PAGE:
FCF:   Will Josh look for a fight outside of the Nevada Commission’s jurisdiction?
MH:     Right now, we’re not sure where he’s going to fight. But Josh has to make a living, and we are going to look for fights. We don’t know where, though.



Menne Gets Confusing Win at Palladium

Dave Menne in action
      LOS ANGELES — After more than 7 months of inactivity, including 2 months of nursing an injury, former UFC middleweight champion Dave Menne only wanted to return to the ring and shake off the rust.
      Menne got the hard workout he desired, but also found himself in the middle of some wild controversy.
      "This turned out to be a lot of crap… from the beginning to the end," Menne said. "Everything I agreed to a month ago was all of a sudden not good enough for my opponent. The weigh-in was a problem, the weight was a problem, the rounds were a problem, the overtime was a problem. I’m surprised they let me wear the trunks I came out in."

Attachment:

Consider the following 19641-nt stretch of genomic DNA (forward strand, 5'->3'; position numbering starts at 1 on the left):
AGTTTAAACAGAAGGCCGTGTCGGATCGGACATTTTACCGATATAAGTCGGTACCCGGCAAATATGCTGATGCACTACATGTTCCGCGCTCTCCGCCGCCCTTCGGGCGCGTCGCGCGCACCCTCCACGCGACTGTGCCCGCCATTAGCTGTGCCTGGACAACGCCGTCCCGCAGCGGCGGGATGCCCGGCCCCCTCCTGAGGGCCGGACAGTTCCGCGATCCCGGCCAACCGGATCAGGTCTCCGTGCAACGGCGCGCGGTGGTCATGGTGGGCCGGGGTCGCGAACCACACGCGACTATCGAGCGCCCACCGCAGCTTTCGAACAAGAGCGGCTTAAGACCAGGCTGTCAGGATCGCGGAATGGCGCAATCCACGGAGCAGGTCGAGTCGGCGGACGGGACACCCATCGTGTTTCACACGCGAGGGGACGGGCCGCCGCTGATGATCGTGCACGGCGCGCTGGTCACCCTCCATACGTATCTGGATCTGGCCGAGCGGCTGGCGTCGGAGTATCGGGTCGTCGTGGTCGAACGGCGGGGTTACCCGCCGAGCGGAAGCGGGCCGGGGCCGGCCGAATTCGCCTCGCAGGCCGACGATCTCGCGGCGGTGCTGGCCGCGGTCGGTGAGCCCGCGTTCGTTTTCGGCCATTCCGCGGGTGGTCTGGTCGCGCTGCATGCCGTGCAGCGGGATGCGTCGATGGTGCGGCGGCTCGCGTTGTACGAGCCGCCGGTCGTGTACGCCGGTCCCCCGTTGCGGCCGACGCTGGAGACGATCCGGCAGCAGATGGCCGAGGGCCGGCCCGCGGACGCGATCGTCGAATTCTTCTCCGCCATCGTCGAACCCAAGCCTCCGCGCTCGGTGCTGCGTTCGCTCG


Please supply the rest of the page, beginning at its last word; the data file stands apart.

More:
Robert Ferguson put up a spirited fight in the ring at Ultimate Cage Fighting… an event that features open-hand striking like old Pancrase events. After two rounds, the judges came to the decision it was a draw. According to UCF rules, if the fight is a draw after regulation, a 3-minute overtime is used to decide a winner.
      "After the show had started, I’m told by the promoter (Darin Dotson) that Ferguson isn’t happy with Menne weighing in during the afternoon… that he wanted him to weigh in again," said Menne’s manager Monte Cox. "He was 189 at noon and felt he was 191 to 193 at the show, so we agreed to weigh again. The scale they had was broken, and then we’re told he needed to be at 185 because Ferguson was 175… I said the agreement was for 190 from Day 1.